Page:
Old School, New Vision

New modes of treatment at Johns Hopkins transcend the traditional pursuit of surgical perfection

Sun Special Report / Part 1 Of 2


The surgeon is hunched over an unconscious patient, his eyes focused on the deep recess of an open abdomen.

It has been more than six hours since this difficult operation started at Johns Hopkins Hospital. Two anesthesiologists have traded off to give each other breaks. The nurses have changed shifts. But Dr. John Cameron has rarely looked up. He is determined to miss nothing, and at 2:31 p.m., he sees something he doesn't like.

The young surgeon he is training is poised to sew a single stitch - one of hundreds in this operation - into tissue from which it could break loose. Cameron erupts.

"Now that's fat," Cameron snaps. "Damn it, you know that. Pay attention to these things."

Cameron is at work. He is trying to cure his patient while teaching Dr. Harry Zemon. The younger man is already a fine surgeon, but he has much to learn from a mentor who has done more pancreatic cancer surgeries than anyone else in the world.

The Whipple surgery, as the operation is known, once caused fatal complications in about a quarter of those who underwent it. But Cameron and a few others have made it far safer and more commonplace. His high volume - he completed his 1,388th Whipple last week - represents a trend. Medical centers are becoming expert at particular treatments, because the more they do, the cheaper the cost and the more reliable the results.

Patients have gained an option in trying to survive a disease that is the fourth-leading cause of U.S. cancer deaths. So far, the Whipple is the only available cure for pancreatic cancer. Tenor Luciano Pavarotti is among those who recently underwent the surgery, at a hospital in New York.

Cameron embodies the way that powerful personalities spur advances. At 69, he has been at Hopkins for 48 of the institution's 117 years. He is a throwback to surgeons of old, the sometimes surly gods who helped push medicine to new frontiers.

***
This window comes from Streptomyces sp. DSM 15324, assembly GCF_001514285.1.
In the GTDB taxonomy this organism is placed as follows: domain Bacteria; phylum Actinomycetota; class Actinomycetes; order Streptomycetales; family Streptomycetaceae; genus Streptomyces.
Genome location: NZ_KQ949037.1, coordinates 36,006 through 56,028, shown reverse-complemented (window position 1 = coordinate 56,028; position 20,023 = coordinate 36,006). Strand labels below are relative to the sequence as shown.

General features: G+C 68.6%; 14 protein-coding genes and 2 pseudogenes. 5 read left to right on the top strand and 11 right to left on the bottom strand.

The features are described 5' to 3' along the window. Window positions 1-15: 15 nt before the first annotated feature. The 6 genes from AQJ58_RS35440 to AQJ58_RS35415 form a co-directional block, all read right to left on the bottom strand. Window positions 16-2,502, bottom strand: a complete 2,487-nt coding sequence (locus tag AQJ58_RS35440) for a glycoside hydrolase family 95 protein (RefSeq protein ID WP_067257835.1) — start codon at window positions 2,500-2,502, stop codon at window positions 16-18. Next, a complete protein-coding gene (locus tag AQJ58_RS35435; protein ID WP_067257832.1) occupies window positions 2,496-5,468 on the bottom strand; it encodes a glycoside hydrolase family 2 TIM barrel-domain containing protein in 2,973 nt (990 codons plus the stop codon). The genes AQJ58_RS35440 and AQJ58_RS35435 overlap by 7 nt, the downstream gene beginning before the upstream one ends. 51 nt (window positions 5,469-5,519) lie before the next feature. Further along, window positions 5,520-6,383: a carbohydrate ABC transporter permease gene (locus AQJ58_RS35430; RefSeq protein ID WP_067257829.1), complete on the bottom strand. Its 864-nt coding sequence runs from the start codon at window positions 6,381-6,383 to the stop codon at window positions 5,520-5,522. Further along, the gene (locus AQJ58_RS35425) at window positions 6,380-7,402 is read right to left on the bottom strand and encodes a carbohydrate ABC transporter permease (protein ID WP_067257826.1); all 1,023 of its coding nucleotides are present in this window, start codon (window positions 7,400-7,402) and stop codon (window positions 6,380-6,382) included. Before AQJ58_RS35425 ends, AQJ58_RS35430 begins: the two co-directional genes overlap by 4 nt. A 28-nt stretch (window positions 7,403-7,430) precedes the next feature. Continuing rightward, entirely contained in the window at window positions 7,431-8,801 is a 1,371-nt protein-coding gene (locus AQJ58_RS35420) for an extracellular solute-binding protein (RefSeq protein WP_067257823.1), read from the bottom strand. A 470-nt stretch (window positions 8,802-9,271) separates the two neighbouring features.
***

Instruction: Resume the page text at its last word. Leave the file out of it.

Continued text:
Hopkins' Dr. Alfred Blalock, for example, co-developed a surgery to save babies with heart defects in the 1940s. Elsewhere, Dr. Denton Cooley perfected heart transplants beginning in the 1960s.

Cameron's work comes at a pivotal moment, as medicine shifts from heroics to prevention in many types of health care. He has managed to bridge the eras, helping to move academic medicine from a time when surgeons ruled their hospitals to a more collaborative one.

"He was god: He perfected this operation so the mortality is around 1 1/2 percent," said Dr. Julie Frieschlag, chairman of the Hopkins surgery department. But, she said, "I think the new generation doesn't want to be god. They want to be part of the team. The god can't do everything."

If pancreatic cancer is to be widely cured, it will take more than surgery and the standard therapies of radiation and chemotherapy. Even with a Whipple, only about a fifth of Hopkins patients with an aggressive form of pancreatic cancer live five years.

Cameron has been improving the surgery for more than 20 years. No breakthrough catapulted him. His achievement came in increments - one patient, one operation, one stitch at a time.

The hallmark of what some call the Cameron school of surgery is an attention to detail that is well known at Hopkins and at other medical schools where his proteges have gone on to operate and teach.

He combines obsessiveness with a calculating ambition that leads him to cross boundaries others wouldn't. He has, for example, raised eyebrows by operating on someone as old as 103. His confidence and expertise lead him to believe that he can remove tumors others can't.

Cameron estimates that nearly 30 percent of pancreatic cancer patients have tumors that can be safely removed. Other experts believe that only 10 percent to 20 percent do.

Cameron's chosen operation remains among the most technically challenging of general surgeries. If a hernia repair is the equivalent of patching drywall, the Whipple is remodeling the kitchen of a house with plumbing problems. It requires digging out a buried tumor, sparing surrounding blood vessels and disconnecting and then rebuilding part of the digestive system.

There is, said Dr. Jay Grosfeld, the American Surgical Association president, "a little aura about it."

Cameron's work is a window into the side of a teaching hospital that patients never fully see. The Sun was given access to the operating room to show how, amid the drama of surgery, techniques are passed from doctor to resident. But human anatomy varies in surprising ways from person to person. No matter how much experience a doctor has, the body's complexity presents pitfalls that arise as each operation unfolds.

Judge Bloom's chance

It was morning when Cameron strode into the operating room and joined those already gathered around the table on which a sleeping Theodore Bloom lay.

It had been Zemon's job, as one of two young surgeons known as assistant chiefs of service, to make the initial incision. He had cut vertically down the precise middle of Bloom's abdomen, from just below the sternum to just below the navel.

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